The changes are physical, too. Youth will be becoming teens earlier – evidence states puberty in 1920 started at 14.6 years – today it’s 10.5 years. Children are exposed to marketing concepts earlier than ever before. And just as compulsory education was one of the instigators of the teenage experience in the first place, it’s likely education will play a role in the demise of the distinct experience, too. Increases in online learning and mixed age learning models will mean less time spent specifically with those of the same age as you – less time creating those codes.
Each of these considerations will weaken the sense of the teen experience as a distinct, identity forming experience just that little bit more. But if first becoming a teen is less of a specific event – then becoming an adult, at the other end of one’s teen years, is even less of an event too. Adults, as you may well have noticed, are already finding it hard to leave behind the cultural factors, the trappings of the teen experience – witness so called middle youth; witness everyone clinging on to a little bit or possibly quite a lot, of youth culture.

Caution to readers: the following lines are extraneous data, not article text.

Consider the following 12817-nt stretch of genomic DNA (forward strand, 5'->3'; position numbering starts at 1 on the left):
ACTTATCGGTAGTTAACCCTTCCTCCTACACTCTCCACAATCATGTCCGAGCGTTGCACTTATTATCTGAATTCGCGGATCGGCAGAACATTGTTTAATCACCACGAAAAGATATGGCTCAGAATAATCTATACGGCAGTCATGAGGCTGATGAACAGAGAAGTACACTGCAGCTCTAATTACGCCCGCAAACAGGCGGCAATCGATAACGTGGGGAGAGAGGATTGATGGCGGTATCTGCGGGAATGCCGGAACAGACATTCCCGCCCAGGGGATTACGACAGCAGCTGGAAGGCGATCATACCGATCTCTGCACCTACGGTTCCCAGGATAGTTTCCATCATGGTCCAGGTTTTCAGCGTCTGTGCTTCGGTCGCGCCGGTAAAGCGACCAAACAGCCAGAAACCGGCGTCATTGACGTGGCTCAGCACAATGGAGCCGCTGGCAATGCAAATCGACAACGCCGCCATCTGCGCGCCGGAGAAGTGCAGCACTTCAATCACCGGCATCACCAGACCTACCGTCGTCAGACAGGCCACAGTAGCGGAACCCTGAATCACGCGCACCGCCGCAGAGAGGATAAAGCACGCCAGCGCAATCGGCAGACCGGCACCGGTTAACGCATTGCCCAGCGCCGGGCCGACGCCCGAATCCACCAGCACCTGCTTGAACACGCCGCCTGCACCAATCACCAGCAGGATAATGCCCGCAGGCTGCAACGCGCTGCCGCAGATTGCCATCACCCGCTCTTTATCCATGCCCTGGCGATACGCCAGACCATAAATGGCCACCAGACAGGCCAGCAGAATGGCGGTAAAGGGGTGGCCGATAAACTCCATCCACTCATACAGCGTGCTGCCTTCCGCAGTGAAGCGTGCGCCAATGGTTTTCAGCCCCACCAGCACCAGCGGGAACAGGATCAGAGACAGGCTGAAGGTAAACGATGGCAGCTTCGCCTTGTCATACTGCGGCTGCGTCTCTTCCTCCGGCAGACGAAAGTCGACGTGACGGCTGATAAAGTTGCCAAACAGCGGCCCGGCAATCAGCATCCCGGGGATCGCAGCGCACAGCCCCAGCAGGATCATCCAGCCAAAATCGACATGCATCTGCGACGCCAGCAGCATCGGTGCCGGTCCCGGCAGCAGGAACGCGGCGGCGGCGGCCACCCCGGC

Traditional indicators of adulthood – moving out, marriage, buying the first home, they’re all becoming more distorted, less uniform. And so the lines become more blurred still. Where the teenage experience starts and where it ends will most likely be near impossible to pinpoint. But what does it mean if the teen experience is no longer seen, as presently defined by psychologists, as a critical period of identity formation, in which we overcome uncertainty, and becoming more self-aware of our strengths and weaknesses.